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Many smart home users still find DIY products difficult to manage

Many smart home users still find DIY products difficult to manage
Adoption of do-it-yourself (DIY) devices has increased significantly in recent years, but Parks Associates finds consumers continue to experience frustration over problems during installation, setup and configuration.
“16% of connected entertainment device owners and 28% of smart home device owners report the setup process as being difficult or very difficult. Also, one in five consumers who found the smart home device process ‘very difficult’ returned the device,” Parks Associates says in a report developed for Calix, a provider of cloud and software platforms to deliver access networks and smart premises systems.
When DIY consumers are asked how they would like to install future devices (regardless of the cost involved), 41% indicate they would prefer some form of technical assistance. “This consumer preference points the way toward demand for professional services that can deliver convenience and technical support,” Parks Associates says.
Difficulty in connecting devices to the router has remained the leading issue facing smart home device customers for the past two years. “The lack of a carrier-grade, whole-home managed Wi-Fi solution contributes to consumer perceptions of poor internet service, which can act as a barrier to adoption of new connected services and potentially drive customer churn,” the report says.
Solid, reliable Wi-Fi and network security are building blocks for future IoT offerings and can serve as key differentiators from other smart home services. Also, consumers expect their network provider to be best able to address their network security.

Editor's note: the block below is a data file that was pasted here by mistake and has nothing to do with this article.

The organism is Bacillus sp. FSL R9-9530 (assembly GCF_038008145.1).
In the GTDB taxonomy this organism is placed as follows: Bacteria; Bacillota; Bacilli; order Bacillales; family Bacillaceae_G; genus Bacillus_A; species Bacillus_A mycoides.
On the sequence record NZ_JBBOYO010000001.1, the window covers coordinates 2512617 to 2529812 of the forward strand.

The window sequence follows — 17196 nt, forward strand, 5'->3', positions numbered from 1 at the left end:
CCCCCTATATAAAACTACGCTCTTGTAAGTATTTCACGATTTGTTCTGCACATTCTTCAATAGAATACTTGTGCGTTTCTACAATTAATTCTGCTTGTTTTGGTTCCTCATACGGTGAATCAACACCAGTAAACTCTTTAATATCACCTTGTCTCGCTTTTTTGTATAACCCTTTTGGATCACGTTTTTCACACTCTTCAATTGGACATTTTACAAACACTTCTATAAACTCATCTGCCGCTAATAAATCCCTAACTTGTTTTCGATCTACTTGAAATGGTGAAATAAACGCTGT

Network cameras

New DIY security systems with optional monitoring, video recording and storage services as well as flexible contract options are positioned to expand into the 70% of households that do not have a security system, Parks Associates says.
Owners of DIY and professionally installed systems show strong interest in add-on services such as cybersecurity, personal emergency response services (PERS), vehicle monitoring and smart tag tracking.
Networked cameras are increasingly popular for monitoring children, pets and home services such as nannies, housekeepers and delivery personnel. Peace of mind or “soft” security use cases have driven interest in cloud video storage services among consumers who own networked cameras.
Parks Associates also finds more than three-quarters of consumers have concerns about unauthorized access of their personal data. Almost one-half of US broadband households are “very concerned” about the hacking of their devices and the historical data on them.

Opportunity for the industry 

Historically, security and safety have generated the most compelling interest among all uses. By providing home controls, security providers have collected growing monthly recurring revenues in recent years. New subscribers pay an average of US$55 per month.
With the rise of the Internet of Things in the residential sector, many players across verticals are making strong moves to become the trusted advisor in the connected home market.
Healthcare is a vertical that has much potential. “Unlike the highly competitive security segment, independent living and aging-in-place solutions are still in their infancy, with no dominant player capturing the market,” the report says, adding that service providers may find more opportunities with these services.

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